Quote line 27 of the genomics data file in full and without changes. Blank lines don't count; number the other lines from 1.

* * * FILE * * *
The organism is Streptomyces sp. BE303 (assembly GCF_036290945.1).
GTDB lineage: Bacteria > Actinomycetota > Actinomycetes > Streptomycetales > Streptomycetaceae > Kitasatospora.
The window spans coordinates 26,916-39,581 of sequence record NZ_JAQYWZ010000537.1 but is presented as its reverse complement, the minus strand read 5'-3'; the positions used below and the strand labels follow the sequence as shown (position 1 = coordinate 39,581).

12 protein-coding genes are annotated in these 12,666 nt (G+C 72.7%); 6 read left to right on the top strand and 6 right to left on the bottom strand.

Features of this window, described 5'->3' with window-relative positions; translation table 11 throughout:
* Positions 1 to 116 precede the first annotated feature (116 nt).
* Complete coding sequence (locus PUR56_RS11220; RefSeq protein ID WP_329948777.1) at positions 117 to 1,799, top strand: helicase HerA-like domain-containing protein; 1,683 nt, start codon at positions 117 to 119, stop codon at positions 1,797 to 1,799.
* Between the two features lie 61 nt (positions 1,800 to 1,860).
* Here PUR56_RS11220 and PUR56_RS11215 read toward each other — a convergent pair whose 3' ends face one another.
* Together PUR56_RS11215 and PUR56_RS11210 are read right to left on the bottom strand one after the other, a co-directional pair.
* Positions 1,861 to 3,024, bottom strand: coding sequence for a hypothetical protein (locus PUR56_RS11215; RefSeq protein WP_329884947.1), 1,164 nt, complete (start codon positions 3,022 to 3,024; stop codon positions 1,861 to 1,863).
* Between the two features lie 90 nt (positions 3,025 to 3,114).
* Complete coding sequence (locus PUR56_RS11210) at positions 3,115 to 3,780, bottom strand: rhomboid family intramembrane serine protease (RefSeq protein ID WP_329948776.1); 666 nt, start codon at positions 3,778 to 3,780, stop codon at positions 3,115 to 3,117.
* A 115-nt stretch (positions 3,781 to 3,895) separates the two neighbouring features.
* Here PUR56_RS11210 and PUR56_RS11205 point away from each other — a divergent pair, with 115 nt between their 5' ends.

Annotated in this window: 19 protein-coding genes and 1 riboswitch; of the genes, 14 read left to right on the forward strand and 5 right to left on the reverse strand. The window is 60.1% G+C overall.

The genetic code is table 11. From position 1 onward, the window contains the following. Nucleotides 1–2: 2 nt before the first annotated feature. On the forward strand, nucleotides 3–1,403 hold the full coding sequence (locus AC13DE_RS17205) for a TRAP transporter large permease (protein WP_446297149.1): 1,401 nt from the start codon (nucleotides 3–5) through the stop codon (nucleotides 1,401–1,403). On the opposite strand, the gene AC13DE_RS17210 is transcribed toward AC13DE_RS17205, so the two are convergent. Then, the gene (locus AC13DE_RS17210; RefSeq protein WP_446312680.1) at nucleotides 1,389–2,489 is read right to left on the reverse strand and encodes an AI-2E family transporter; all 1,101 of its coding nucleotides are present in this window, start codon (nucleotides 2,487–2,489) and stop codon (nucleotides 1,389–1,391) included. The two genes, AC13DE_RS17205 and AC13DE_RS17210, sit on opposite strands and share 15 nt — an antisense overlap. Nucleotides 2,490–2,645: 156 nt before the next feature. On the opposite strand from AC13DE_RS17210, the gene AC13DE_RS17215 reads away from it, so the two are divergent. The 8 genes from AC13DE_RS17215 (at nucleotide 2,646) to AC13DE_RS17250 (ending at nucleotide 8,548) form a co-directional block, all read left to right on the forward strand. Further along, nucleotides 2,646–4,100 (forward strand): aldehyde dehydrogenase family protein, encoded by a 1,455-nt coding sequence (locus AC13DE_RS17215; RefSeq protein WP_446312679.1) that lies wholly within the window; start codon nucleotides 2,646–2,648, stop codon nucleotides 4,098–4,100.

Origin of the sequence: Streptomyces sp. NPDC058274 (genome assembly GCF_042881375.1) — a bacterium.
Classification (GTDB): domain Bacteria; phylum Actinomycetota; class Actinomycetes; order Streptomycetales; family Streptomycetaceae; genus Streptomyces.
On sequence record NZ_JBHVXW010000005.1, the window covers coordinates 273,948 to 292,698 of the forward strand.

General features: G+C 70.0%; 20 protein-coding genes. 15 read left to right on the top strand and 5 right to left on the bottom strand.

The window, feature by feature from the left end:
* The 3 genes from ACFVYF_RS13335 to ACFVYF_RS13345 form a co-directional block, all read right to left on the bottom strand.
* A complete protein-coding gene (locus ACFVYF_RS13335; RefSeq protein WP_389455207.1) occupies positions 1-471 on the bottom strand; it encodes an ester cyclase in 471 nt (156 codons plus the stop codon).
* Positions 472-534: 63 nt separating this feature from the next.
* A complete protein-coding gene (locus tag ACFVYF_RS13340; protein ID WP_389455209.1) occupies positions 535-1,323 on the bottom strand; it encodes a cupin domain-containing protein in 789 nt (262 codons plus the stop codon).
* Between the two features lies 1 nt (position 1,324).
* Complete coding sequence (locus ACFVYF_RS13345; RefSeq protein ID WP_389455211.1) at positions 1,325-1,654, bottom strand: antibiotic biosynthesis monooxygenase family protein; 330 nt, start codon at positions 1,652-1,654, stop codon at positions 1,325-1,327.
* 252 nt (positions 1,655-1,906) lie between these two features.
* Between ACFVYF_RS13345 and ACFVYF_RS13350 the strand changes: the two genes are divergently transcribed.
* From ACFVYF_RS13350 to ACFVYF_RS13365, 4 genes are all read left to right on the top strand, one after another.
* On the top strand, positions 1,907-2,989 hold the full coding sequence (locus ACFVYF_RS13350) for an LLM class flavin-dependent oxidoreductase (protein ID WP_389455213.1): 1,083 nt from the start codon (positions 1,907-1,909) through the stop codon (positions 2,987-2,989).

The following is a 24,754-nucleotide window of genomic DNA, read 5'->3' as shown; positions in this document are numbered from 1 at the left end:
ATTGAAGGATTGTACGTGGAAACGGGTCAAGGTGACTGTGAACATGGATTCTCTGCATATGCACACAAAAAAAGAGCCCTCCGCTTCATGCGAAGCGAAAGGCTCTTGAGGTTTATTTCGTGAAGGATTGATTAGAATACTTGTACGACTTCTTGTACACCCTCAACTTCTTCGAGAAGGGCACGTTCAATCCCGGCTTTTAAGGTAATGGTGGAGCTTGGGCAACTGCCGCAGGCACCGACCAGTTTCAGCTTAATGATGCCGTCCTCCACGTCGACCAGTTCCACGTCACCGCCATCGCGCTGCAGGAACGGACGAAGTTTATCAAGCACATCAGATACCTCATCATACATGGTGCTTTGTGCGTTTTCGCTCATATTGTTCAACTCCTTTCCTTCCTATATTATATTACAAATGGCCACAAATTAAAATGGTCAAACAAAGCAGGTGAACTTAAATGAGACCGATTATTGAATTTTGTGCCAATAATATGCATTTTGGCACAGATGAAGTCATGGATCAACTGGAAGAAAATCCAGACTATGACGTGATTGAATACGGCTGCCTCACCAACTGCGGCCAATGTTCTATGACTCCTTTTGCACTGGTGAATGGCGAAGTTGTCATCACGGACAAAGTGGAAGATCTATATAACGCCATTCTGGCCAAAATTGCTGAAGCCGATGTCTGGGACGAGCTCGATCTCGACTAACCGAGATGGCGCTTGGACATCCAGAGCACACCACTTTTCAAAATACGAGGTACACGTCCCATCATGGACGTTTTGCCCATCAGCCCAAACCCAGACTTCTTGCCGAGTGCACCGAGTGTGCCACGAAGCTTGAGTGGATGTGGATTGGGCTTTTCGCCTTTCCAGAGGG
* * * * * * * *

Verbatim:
* Between the two features lies 1 nt (position 1,324).